Blood Ceremony
Living with the Ancients

It’s great when a press release can succinctly provide the fodder a journalist needs to describe a release without fluff — only descriptions, points of reference and a little background. BOOM. BAM. DONE. However, a simple bio regurgitation from a writer does not a good review make. So let’s elaborate on Canada’s Blood Ceremony and their new album Living With The Ancients...

For the uninitiated, the quick and skinny is that this four-piece from Toronto released their self-titled debut (with awesome voodoo priestess cover art) in 2008 on Rise Above Records. It planted its flag firmly in 70s occult rock; that is, Black Sabbath riffs replete with eerie melodies, accentuated by flute-work and ghostly siren-call from singer Alia O’Brien (really hard to not mention Jethro Tull as a RIYL, so let’s just go ahead and admit it straight out and not be more “kvlt” than thou – fact is, the well is pretty dry as far as musicians incorporating flute and hard rock). Shortly after, they toured Europe with Electric Wizard – a great reference point as well, for Blood Ceremony certainly relish in obscure/cult b-horror movie themes; more specifically witchcraft, psychedelia, and other supernatural motifs.

Recorded by the acclaimed producer Sanford Parker, who’s popularity seems to grow daily, the nine songs that comprise their newest album, Living With The Ancients, clocks in at 51 minutes, 45 seconds. As far as well-rounded albums go, this one is pretty much perfect. It doesn’t wear out its welcome with unnecessary tracks – it’s concise, leaving you satisfied but also with a modicum of that “wanting more” quality that sticks with you after the album is over (which is almost a litmus test for an album’s staying power in my book). There are peaks and valleys, straight-forward songs and longer adventurous songs, all working in harmony for the benefit of a more complete and balanced album experience.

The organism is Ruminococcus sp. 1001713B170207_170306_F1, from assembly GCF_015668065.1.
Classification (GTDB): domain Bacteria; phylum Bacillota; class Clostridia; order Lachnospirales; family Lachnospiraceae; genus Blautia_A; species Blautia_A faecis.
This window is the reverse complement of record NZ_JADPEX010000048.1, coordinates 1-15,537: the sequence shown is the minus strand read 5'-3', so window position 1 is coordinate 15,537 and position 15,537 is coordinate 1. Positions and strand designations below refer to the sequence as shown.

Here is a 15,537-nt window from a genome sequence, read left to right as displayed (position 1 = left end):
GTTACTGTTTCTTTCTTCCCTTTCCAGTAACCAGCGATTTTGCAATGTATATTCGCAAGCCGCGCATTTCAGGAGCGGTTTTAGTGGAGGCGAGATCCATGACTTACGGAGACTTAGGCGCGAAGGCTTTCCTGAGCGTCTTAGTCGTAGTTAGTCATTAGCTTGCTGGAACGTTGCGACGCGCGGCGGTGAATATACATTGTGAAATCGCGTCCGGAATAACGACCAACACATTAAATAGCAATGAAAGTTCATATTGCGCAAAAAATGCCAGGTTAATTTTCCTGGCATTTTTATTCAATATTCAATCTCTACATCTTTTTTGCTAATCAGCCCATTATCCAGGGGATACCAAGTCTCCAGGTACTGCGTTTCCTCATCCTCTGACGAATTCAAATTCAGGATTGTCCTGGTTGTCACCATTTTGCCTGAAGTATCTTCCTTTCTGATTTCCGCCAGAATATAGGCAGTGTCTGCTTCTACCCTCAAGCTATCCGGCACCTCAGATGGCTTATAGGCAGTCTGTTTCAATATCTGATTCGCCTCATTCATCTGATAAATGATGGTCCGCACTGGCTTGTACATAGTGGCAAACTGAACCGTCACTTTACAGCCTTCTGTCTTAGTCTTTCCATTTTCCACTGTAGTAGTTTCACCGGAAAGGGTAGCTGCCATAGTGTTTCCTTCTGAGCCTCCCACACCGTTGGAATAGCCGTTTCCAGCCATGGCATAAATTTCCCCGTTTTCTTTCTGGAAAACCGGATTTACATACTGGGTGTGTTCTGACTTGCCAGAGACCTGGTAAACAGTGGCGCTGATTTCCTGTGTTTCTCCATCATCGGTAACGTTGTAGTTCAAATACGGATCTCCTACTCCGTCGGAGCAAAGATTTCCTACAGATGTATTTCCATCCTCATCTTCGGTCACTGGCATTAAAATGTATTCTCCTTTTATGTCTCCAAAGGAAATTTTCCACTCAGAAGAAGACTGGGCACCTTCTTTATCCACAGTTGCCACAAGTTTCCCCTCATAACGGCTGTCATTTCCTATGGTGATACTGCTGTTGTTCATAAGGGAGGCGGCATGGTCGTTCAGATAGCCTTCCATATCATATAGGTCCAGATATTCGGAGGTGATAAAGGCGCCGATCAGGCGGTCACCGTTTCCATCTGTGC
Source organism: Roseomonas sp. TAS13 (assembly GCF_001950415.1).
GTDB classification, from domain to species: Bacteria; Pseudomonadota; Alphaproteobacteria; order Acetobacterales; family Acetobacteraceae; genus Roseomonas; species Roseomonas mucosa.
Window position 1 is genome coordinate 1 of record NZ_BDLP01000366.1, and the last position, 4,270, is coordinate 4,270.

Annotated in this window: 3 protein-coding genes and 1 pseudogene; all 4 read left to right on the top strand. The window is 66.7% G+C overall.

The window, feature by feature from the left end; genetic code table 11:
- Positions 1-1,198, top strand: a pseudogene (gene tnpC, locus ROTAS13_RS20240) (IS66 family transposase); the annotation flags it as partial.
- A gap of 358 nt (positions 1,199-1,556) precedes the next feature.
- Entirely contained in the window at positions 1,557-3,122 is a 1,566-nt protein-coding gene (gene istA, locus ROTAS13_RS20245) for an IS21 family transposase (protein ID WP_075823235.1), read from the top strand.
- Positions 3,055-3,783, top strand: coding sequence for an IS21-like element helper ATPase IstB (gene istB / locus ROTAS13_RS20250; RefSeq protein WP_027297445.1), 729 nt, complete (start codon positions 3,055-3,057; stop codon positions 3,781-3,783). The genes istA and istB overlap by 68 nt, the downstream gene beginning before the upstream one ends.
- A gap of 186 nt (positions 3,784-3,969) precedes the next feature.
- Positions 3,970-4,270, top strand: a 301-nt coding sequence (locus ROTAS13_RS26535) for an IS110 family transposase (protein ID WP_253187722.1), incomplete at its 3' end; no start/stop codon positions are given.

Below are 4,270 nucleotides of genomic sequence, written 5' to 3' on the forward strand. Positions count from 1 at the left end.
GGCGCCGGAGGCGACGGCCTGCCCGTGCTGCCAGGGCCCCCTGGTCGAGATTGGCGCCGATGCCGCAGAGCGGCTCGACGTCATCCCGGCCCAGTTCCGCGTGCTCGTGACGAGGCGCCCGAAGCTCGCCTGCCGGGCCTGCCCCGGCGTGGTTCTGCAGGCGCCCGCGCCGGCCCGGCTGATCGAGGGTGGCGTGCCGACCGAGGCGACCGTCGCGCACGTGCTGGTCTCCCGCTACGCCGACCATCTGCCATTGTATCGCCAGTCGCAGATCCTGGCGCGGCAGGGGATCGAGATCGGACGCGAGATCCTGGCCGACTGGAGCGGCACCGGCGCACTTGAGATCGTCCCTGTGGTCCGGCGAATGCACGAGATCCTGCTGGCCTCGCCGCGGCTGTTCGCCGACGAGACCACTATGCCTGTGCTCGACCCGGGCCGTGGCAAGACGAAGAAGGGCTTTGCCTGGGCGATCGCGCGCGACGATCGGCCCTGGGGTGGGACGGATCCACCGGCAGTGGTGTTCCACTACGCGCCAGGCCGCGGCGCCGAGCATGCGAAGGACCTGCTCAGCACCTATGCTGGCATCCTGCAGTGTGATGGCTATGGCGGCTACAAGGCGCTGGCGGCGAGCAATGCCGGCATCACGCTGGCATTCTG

The album opens with ‘The Great God Pan’ – serving almost as a table of contents for the rest of the record and what the listener can expect: Bluesy hard rock metal with those ooey-gooey malevolent tones, O’Brien’s sultry yet dark croons, and a vintage pipe organ interlude that builds into a swirling psychedelic rock de force with guitar solos joining the fray to ensure a proper burial for the listener; definitely one of the highlights of the record. From there, the record dips into the mid-paced but direct, flute-laced ‘Coven Tree’, followed immediately by the first of two instrumentals ‘The Hermit’ – a song which is so 60s in nature with its playful melodies, I’m almost instantly transported to Haight and Ashbury. Another stand-out track would be ‘My Demon Brother’ – which I could almost envision as being a single from the record, if not for it being the shortest song on the album then certainly for it demonstrating Blood Ceremony‘s deft fusion of vintage metal riffs, eerie vibe, sweet chorus and great jam/guitar solo at the end to wrap the whole thing up.